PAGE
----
In the yearlong Policing in America lecture series, Harvard Law School faculty members Andrew Manuel Crespo and Alexandra Natapoff bring together an interdisciplinary group of scholars in conversation with police, prosecutors, activists, and other leading voices to analyze the complex and democratically vital questions raised by the institution of American policing. These conversations are aimed at illuminating the current moment, what brought us here, and the opportunities it presents to us as a legal and national community moving forward.
In this first session of the series, a panel of experts analyzes the broad contours of the penal system and how to understand the persistently racial character of its policing. It also examines the spring of 2020 and considers why and how the death of George Floyd catalyzed the most widespread protests for racial justice in policing in a generation.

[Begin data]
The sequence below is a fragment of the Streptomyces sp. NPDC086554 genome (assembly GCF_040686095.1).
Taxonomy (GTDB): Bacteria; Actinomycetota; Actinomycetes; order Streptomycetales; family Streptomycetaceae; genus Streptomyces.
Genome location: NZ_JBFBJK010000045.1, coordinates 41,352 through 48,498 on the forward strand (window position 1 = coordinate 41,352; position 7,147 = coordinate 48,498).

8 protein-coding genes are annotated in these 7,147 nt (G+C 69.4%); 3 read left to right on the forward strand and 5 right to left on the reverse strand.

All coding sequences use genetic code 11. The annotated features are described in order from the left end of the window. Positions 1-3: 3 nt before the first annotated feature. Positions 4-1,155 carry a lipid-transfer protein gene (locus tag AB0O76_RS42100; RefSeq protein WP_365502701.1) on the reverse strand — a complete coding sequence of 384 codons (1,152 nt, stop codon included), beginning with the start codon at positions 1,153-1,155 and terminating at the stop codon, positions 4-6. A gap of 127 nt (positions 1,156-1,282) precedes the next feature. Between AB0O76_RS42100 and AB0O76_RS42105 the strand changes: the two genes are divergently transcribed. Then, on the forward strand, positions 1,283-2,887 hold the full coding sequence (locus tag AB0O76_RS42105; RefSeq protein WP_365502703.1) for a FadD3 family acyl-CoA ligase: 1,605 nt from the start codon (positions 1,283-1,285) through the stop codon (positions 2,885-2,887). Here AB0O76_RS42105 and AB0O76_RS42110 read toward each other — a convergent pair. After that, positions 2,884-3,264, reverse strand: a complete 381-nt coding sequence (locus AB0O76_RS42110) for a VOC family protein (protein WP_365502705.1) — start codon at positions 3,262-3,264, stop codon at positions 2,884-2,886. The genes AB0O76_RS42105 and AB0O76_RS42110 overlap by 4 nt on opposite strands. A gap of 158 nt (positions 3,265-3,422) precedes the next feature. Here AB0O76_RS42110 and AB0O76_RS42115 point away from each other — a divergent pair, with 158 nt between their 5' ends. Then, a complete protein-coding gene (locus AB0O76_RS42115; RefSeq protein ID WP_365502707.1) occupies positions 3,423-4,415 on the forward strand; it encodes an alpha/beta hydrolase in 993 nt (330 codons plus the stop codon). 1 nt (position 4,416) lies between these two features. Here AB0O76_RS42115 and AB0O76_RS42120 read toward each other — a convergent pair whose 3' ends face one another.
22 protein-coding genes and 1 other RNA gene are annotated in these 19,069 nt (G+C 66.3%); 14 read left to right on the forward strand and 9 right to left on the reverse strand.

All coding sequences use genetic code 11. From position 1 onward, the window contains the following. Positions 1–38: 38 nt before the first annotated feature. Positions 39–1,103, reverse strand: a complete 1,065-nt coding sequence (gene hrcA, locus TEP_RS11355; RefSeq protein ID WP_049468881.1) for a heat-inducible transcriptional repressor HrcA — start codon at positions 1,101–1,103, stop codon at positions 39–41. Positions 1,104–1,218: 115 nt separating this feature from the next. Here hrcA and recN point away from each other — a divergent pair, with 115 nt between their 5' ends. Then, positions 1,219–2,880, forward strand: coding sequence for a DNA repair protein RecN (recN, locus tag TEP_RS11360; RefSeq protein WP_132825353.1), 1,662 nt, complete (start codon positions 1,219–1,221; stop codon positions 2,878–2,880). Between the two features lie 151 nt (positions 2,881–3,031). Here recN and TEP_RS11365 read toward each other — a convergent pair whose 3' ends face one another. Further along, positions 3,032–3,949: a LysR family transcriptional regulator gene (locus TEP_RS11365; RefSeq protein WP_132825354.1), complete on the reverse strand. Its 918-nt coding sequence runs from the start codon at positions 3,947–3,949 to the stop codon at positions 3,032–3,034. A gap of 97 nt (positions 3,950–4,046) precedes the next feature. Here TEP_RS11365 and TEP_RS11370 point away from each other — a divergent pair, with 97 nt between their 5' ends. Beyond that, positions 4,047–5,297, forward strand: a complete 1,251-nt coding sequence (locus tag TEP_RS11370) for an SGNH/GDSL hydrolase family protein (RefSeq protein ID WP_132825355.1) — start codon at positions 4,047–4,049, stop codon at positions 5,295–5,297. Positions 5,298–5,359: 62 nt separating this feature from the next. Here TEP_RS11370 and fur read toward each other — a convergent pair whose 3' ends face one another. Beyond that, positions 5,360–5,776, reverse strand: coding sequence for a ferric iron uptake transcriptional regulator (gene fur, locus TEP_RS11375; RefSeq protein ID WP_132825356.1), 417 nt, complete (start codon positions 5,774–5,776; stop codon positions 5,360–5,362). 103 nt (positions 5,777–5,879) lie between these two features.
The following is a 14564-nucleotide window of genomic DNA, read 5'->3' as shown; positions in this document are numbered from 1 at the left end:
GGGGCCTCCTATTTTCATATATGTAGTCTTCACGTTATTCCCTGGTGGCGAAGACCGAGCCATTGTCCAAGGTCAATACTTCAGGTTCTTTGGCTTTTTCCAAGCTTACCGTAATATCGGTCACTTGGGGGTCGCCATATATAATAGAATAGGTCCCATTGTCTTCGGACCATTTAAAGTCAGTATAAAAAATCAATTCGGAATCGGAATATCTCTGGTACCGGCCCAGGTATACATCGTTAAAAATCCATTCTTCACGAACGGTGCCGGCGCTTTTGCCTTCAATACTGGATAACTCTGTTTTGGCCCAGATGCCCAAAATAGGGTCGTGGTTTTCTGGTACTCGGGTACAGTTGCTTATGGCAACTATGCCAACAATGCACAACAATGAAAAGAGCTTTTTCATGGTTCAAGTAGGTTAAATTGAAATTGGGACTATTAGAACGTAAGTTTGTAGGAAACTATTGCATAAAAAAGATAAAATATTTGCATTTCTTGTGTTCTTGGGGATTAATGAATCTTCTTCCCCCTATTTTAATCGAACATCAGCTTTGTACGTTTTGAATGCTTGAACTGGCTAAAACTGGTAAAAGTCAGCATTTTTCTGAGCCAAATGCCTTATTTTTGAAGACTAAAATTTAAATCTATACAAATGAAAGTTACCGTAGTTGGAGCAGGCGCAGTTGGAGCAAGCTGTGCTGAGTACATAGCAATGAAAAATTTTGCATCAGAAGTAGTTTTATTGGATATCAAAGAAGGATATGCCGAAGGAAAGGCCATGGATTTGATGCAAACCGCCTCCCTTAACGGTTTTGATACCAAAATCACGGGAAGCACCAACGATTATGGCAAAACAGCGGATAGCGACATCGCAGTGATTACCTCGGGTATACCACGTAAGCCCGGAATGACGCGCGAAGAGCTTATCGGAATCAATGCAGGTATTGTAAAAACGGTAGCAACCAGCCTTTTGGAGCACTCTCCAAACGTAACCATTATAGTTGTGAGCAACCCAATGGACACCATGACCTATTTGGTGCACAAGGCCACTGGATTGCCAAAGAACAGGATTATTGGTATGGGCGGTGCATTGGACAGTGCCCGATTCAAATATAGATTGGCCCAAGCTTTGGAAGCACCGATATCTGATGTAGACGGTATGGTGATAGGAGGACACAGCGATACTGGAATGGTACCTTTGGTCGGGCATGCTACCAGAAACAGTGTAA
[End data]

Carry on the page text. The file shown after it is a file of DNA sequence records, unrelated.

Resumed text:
– Cori Bush, Democratic candidate for congress;
– Rachel Harmon, professor at the University of Virginia School of Law and director of its Center for Criminal Justice;
– Priscilla Ocen, professor at Loyola Law School; and
– Rachel Rollins, Suffolk County district attorney.
All sessions of the Policing in America colloquium series will be recorded and videos will be available afterwards on this channel for broader public viewing. Registration for live viewing is open to the Harvard community; sessions take place on select Fridays from 12:00–1:30pm EST
For more information on the lecture series, visit the Policing in America website https://policinginamerica.law.harvard.edu/about/
Read “A ‘reckoning’ for policing in America” on Harvard Law Today https://today.law.harvard.edu/a-reckoning-for-policing-in-america/